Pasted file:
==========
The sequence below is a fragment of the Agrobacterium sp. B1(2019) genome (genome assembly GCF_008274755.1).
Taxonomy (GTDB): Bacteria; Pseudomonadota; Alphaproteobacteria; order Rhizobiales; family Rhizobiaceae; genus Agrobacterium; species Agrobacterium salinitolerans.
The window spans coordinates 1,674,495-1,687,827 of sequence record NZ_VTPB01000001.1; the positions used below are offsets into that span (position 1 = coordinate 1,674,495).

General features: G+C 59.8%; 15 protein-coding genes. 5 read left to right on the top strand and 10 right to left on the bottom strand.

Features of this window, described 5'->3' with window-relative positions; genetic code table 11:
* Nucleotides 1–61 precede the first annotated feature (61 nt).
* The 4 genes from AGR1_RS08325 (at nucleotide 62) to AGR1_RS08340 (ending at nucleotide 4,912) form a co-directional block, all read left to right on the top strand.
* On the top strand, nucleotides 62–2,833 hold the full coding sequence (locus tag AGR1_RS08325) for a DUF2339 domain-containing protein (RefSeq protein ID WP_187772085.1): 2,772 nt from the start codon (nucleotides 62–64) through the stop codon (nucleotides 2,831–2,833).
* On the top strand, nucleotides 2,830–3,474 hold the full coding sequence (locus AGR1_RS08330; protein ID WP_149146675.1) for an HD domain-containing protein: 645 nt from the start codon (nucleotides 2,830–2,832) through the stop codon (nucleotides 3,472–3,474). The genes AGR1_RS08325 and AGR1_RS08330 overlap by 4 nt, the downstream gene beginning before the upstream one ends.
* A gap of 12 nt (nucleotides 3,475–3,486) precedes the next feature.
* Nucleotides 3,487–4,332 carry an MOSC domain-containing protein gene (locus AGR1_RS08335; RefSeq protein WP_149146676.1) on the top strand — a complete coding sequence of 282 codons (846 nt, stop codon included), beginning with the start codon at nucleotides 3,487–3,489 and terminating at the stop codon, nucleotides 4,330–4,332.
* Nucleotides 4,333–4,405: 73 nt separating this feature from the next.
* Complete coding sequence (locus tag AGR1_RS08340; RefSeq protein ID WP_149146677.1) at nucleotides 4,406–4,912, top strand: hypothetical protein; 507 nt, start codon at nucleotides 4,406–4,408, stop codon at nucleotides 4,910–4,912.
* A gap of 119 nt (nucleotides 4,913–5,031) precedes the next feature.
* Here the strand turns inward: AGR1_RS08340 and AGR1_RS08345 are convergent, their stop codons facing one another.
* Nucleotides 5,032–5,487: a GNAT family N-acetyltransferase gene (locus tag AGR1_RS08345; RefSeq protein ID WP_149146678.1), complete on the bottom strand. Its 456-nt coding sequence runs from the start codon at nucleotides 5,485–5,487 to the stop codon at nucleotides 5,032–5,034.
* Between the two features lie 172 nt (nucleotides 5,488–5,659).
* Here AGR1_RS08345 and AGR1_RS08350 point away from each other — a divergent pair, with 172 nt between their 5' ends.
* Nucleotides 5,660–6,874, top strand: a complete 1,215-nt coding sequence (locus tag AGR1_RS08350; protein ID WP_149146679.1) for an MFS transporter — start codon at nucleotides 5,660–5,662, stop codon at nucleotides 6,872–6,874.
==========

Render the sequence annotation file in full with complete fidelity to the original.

The sequence below is a fragment of the Agrobacterium sp. B1(2019) genome (genome assembly GCF_008274755.1).
Taxonomy (GTDB): Bacteria; Pseudomonadota; Alphaproteobacteria; order Rhizobiales; family Rhizobiaceae; genus Agrobacterium; species Agrobacterium salinitolerans.
The window spans coordinates 1,674,495-1,687,827 of sequence record NZ_VTPB01000001.1; the positions used below are offsets into that span (position 1 = coordinate 1,674,495).

General features: G+C 59.8%; 15 protein-coding genes. 5 read left to right on the top strand and 10 right to left on the bottom strand.

Features of this window, described 5'->3' with window-relative positions; genetic code table 11:
* Nucleotides 1–61 precede the first annotated feature (61 nt).
* The 4 genes from AGR1_RS08325 (at nucleotide 62) to AGR1_RS08340 (ending at nucleotide 4,912) form a co-directional block, all read left to right on the top strand.
* On the top strand, nucleotides 62–2,833 hold the full coding sequence (locus tag AGR1_RS08325) for a DUF2339 domain-containing protein (RefSeq protein ID WP_187772085.1): 2,772 nt from the start codon (nucleotides 62–64) through the stop codon (nucleotides 2,831–2,833).
* On the top strand, nucleotides 2,830–3,474 hold the full coding sequence (locus AGR1_RS08330; protein ID WP_149146675.1) for an HD domain-containing protein: 645 nt from the start codon (nucleotides 2,830–2,832) through the stop codon (nucleotides 3,472–3,474). The genes AGR1_RS08325 and AGR1_RS08330 overlap by 4 nt, the downstream gene beginning before the upstream one ends.
* A gap of 12 nt (nucleotides 3,475–3,486) precedes the next feature.
* Nucleotides 3,487–4,332 carry an MOSC domain-containing protein gene (locus AGR1_RS08335; RefSeq protein WP_149146676.1) on the top strand — a complete coding sequence of 282 codons (846 nt, stop codon included), beginning with the start codon at nucleotides 3,487–3,489 and terminating at the stop codon, nucleotides 4,330–4,332.
* Nucleotides 4,333–4,405: 73 nt separating this feature from the next.
* Complete coding sequence (locus tag AGR1_RS08340; RefSeq protein ID WP_149146677.1) at nucleotides 4,406–4,912, top strand: hypothetical protein; 507 nt, start codon at nucleotides 4,406–4,408, stop codon at nucleotides 4,910–4,912.
* A gap of 119 nt (nucleotides 4,913–5,031) precedes the next feature.
* Here the strand turns inward: AGR1_RS08340 and AGR1_RS08345 are convergent, their stop codons facing one another.
* Nucleotides 5,032–5,487: a GNAT family N-acetyltransferase gene (locus tag AGR1_RS08345; RefSeq protein ID WP_149146678.1), complete on the bottom strand. Its 456-nt coding sequence runs from the start codon at nucleotides 5,485–5,487 to the stop codon at nucleotides 5,032–5,034.
* Between the two features lie 172 nt (nucleotides 5,488–5,659).
* Here AGR1_RS08345 and AGR1_RS08350 point away from each other — a divergent pair, with 172 nt between their 5' ends.
* Nucleotides 5,660–6,874, top strand: a complete 1,215-nt coding sequence (locus tag AGR1_RS08350; protein ID WP_149146679.1) for an MFS transporter — start codon at nucleotides 5,660–5,662, stop codon at nucleotides 6,872–6,874.